I’m a big scifi/fantasy/horror fan. The genre’s dominate my bookshelf (and also my Netflix Queue), but believe it not they are not the only books I read. Here are a few nonfiction books from my bookshelves:
Origins of the Modern Mind by Merlin Donald
I read this for a Cognitive Anthropology class I took at University. One of the best classes I ever took. If I had gone on to do my Master’s in Anthropology it would have been in this area. Here’s a blurb from Goodreads: This bold book asks the ultimate question of the life sciences: How did the human mind acquire its incomparable power? In seeking the answer, Merlin Donald traces the evolution of human culture and cognition from primitive apes to artificial intelligence, presenting an enterprising and original theory of how the human mind evolved from its presymbolic form.
The Darwinian Revolution by Michael Ruse
I read this (and a few other books I’ve also kept) for a Philosophy class on Science, Nature and Paradigm Shifts. It was another incredible class, one I’ve never forgotten. Here’s a blurb: Originally published in 1979, The Darwinian Revolution was the first comprehensive and readable synthesis of the history of evolutionary thought. Though the years since have seen an enormous flowering of research on Darwin and other nineteenth-century scientists concerned with evolution, as well as the larger social and cultural responses to their work, The Darwinian Revolution remains remarkably current and stimulating.
I do love Science. As I’ve said before my BA is in Anthropology, with a focus in the Biological Anthropology. I also took Microbiology, Human Osteology, Zooarchaeology, and several Geology courses as an undergrad. But before I focused on my degree path I was an English major.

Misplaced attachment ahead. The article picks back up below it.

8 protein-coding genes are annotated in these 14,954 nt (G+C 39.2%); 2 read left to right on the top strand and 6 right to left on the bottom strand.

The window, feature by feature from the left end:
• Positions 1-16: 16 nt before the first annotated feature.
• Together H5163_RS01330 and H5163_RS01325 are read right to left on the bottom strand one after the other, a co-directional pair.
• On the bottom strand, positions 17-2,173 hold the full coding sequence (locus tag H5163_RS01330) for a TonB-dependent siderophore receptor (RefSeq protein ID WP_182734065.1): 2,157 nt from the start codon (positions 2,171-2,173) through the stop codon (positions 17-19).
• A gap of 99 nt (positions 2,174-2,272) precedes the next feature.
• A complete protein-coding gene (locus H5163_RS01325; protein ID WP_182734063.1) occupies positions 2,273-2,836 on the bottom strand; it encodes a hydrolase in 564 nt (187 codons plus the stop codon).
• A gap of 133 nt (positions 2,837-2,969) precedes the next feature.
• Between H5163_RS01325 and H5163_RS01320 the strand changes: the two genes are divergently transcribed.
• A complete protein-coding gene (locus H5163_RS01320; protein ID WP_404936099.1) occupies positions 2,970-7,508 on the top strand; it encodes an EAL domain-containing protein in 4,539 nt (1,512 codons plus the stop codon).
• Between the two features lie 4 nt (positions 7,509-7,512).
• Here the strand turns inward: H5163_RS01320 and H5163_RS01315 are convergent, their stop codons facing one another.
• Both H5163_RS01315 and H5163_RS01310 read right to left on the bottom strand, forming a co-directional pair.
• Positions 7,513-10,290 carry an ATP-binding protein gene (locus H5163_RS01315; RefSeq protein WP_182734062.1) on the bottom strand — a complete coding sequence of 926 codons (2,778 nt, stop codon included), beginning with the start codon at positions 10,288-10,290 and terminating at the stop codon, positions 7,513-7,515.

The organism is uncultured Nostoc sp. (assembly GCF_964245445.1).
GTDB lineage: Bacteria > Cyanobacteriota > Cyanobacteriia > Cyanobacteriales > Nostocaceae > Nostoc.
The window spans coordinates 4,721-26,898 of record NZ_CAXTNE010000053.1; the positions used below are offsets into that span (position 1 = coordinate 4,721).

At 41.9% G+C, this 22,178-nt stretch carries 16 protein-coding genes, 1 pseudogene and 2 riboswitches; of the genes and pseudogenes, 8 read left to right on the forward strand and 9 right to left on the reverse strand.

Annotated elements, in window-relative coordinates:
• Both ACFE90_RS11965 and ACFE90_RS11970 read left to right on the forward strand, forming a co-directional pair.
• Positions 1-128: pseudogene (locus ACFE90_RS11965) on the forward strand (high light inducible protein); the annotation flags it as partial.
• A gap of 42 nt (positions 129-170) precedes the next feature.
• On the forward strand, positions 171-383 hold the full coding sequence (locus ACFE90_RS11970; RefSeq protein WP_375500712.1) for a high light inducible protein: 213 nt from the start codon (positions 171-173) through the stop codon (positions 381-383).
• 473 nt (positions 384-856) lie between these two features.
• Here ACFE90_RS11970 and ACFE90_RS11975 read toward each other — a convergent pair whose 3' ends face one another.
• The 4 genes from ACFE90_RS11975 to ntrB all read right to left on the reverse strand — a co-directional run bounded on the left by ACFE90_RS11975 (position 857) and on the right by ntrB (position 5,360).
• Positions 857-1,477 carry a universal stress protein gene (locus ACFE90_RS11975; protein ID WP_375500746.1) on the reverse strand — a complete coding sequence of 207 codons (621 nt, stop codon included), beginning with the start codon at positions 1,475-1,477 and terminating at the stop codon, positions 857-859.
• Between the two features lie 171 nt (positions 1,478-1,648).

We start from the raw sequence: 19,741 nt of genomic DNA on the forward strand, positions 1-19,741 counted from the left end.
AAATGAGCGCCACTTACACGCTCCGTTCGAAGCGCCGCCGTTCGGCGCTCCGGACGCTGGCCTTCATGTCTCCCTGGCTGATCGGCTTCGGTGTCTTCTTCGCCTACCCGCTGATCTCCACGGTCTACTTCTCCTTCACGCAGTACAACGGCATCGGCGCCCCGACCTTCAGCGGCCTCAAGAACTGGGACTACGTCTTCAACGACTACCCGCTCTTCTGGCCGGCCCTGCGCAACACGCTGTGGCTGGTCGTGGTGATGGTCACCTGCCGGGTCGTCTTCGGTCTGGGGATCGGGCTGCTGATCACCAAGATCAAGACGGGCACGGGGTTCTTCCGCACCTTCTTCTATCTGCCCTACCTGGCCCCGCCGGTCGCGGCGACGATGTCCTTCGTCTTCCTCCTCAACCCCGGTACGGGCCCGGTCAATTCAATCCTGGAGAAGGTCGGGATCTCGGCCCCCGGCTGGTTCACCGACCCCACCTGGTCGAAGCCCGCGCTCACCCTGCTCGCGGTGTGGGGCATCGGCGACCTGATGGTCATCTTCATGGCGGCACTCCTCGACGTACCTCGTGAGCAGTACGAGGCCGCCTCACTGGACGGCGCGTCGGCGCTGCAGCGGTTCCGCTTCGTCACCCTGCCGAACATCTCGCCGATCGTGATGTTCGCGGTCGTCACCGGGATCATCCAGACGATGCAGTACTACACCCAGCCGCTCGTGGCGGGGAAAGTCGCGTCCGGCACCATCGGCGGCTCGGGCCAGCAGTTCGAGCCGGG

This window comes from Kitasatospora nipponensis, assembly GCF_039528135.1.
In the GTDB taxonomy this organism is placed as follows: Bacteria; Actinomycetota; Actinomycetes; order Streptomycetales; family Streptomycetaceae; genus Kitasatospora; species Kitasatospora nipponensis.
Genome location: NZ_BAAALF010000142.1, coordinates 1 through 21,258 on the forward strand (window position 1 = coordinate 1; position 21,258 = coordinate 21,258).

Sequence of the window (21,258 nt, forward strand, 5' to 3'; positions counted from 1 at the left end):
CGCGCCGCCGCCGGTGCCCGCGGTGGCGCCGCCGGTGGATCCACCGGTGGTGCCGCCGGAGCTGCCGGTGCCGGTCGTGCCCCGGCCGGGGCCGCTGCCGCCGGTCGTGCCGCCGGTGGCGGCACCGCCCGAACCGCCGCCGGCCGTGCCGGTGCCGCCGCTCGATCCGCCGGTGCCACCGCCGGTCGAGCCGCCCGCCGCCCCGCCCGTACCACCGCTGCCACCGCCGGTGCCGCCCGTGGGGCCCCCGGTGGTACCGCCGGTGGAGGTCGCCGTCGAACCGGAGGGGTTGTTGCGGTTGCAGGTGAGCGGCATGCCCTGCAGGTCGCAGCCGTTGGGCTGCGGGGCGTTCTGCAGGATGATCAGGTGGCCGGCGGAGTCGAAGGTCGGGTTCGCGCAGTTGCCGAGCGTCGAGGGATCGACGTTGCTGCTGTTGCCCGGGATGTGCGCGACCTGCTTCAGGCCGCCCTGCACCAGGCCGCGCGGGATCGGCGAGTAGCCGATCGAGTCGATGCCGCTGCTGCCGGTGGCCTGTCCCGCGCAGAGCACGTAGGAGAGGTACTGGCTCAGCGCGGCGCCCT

I read this during a required course for all English majors.
From Goodreads: Written by a preeminent critic and legendary teacher, this text and anthology presents the incisive, practical methods of reading and writing that Helen Vendler has used for decades to demystify poetry for her students and introduce them to its artistry and pleasures.
Read during the same course mentioned above. I kept several books from this course–all treasures.
From Goodreads: Writing is not like chemical engineering. The figures of speech should not be learned the same way as the periodic table of elements. This is because figures of speech are not about hypothetical structures in things, but about real potentialities within language and within ourselves. The “figurings” of speech reveal the apparently limitless plasticity of language itself. We are inescapably confronted with the intoxicating possibility that we can make language do for us almost anything we want. Or at least a Shakespeare can. The figures of speech help to see how he does it, and how we might.
Therefore, in the chapters presented in this volume, the quotations from Shakespeare, the Bible, and other sources are not presented to exemplify the definitions. Rather, the definitions are presented to lead to the quotations. And the quotations are there to show us how to do with language what we have not done before. They are there for imitation.
And what nonfiction book am I reading now?
From Goodreads: In this exuberant book, the incomparable Ray Bradbury shares the wisdom, experience, and excitement of a lifetime of writing. Here are practical tips on the art of writing from a master of the craft-everything from finding original ideas to developing your own voice and style-as well as the inside story of Bradbury’s own remarkable career as a prolific author of novels, stories, poems, films, and plays.Zen In The Art Of Writing is more than just a how-to manual for the would-be writer: it is a celebration of the act of writing itself that will delight, impassion, and inspire the writer in you. In it, Bradbury encourages us to follow the unique path of our instincts and enthusiasms to the place where our inner genius dwells, and he shows that success as a writer depends on how well you know one subject: your own life.